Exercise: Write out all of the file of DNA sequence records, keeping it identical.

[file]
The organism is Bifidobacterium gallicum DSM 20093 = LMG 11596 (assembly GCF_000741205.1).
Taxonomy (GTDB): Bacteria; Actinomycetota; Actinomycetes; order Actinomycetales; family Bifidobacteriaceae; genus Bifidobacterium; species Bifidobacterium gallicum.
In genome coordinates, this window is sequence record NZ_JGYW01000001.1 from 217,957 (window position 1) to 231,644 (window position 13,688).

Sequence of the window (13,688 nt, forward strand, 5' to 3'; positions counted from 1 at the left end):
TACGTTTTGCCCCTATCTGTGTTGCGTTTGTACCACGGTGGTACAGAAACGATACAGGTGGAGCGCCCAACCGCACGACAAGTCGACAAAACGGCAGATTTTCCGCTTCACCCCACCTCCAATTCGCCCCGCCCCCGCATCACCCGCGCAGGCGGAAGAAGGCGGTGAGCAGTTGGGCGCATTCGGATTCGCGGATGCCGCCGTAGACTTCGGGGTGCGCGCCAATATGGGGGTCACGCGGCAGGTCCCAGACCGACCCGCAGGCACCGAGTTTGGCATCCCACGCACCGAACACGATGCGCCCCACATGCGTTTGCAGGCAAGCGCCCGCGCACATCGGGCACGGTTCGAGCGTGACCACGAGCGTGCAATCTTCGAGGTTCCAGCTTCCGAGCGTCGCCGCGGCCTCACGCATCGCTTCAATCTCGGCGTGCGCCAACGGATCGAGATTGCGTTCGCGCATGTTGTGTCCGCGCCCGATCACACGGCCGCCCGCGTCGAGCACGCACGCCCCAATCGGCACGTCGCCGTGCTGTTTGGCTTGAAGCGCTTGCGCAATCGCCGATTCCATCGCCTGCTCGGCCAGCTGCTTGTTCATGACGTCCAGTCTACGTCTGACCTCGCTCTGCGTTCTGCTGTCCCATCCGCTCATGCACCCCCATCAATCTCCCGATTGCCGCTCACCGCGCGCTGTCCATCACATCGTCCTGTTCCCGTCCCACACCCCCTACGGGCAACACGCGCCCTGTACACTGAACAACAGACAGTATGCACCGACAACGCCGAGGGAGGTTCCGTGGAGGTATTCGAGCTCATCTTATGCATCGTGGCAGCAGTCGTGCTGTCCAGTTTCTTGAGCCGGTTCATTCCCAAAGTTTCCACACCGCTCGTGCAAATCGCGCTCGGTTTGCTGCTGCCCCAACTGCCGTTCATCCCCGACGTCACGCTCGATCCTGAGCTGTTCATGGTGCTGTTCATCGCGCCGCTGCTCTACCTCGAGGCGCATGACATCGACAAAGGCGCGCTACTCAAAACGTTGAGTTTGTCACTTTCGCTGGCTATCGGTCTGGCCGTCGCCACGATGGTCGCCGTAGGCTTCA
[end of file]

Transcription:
The organism is Bifidobacterium gallicum DSM 20093 = LMG 11596 (assembly GCF_000741205.1).
Taxonomy (GTDB): Bacteria; Actinomycetota; Actinomycetes; order Actinomycetales; family Bifidobacteriaceae; genus Bifidobacterium; species Bifidobacterium gallicum.
In genome coordinates, this window is sequence record NZ_JGYW01000001.1 from 217,957 (window position 1) to 231,644 (window position 13,688).

Sequence of the window (13,688 nt, forward strand, 5' to 3'; positions counted from 1 at the left end):
TACGTTTTGCCCCTATCTGTGTTGCGTTTGTACCACGGTGGTACAGAAACGATACAGGTGGAGCGCCCAACCGCACGACAAGTCGACAAAACGGCAGATTTTCCGCTTCACCCCACCTCCAATTCGCCCCGCCCCCGCATCACCCGCGCAGGCGGAAGAAGGCGGTGAGCAGTTGGGCGCATTCGGATTCGCGGATGCCGCCGTAGACTTCGGGGTGCGCGCCAATATGGGGGTCACGCGGCAGGTCCCAGACCGACCCGCAGGCACCGAGTTTGGCATCCCACGCACCGAACACGATGCGCCCCACATGCGTTTGCAGGCAAGCGCCCGCGCACATCGGGCACGGTTCGAGCGTGACCACGAGCGTGCAATCTTCGAGGTTCCAGCTTCCGAGCGTCGCCGCGGCCTCACGCATCGCTTCAATCTCGGCGTGCGCCAACGGATCGAGATTGCGTTCGCGCATGTTGTGTCCGCGCCCGATCACACGGCCGCCCGCGTCGAGCACGCACGCCCCAATCGGCACGTCGCCGTGCTGTTTGGCTTGAAGCGCTTGCGCAATCGCCGATTCCATCGCCTGCTCGGCCAGCTGCTTGTTCATGACGTCCAGTCTACGTCTGACCTCGCTCTGCGTTCTGCTGTCCCATCCGCTCATGCACCCCCATCAATCTCCCGATTGCCGCTCACCGCGCGCTGTCCATCACATCGTCCTGTTCCCGTCCCACACCCCCTACGGGCAACACGCGCCCTGTACACTGAACAACAGACAGTATGCACCGACAACGCCGAGGGAGGTTCCGTGGAGGTATTCGAGCTCATCTTATGCATCGTGGCAGCAGTCGTGCTGTCCAGTTTCTTGAGCCGGTTCATTCCCAAAGTTTCCACACCGCTCGTGCAAATCGCGCTCGGTTTGCTGCTGCCCCAACTGCCGTTCATCCCCGACGTCACGCTCGATCCTGAGCTGTTCATGGTGCTGTTCATCGCGCCGCTGCTCTACCTCGAGGCGCATGACATCGACAAAGGCGCGCTACTCAAAACGTTGAGTTTGTCACTTTCGCTGGCTATCGGTCTGGCCGTCGCCACGATGGTCGCCGTAGGCTTCA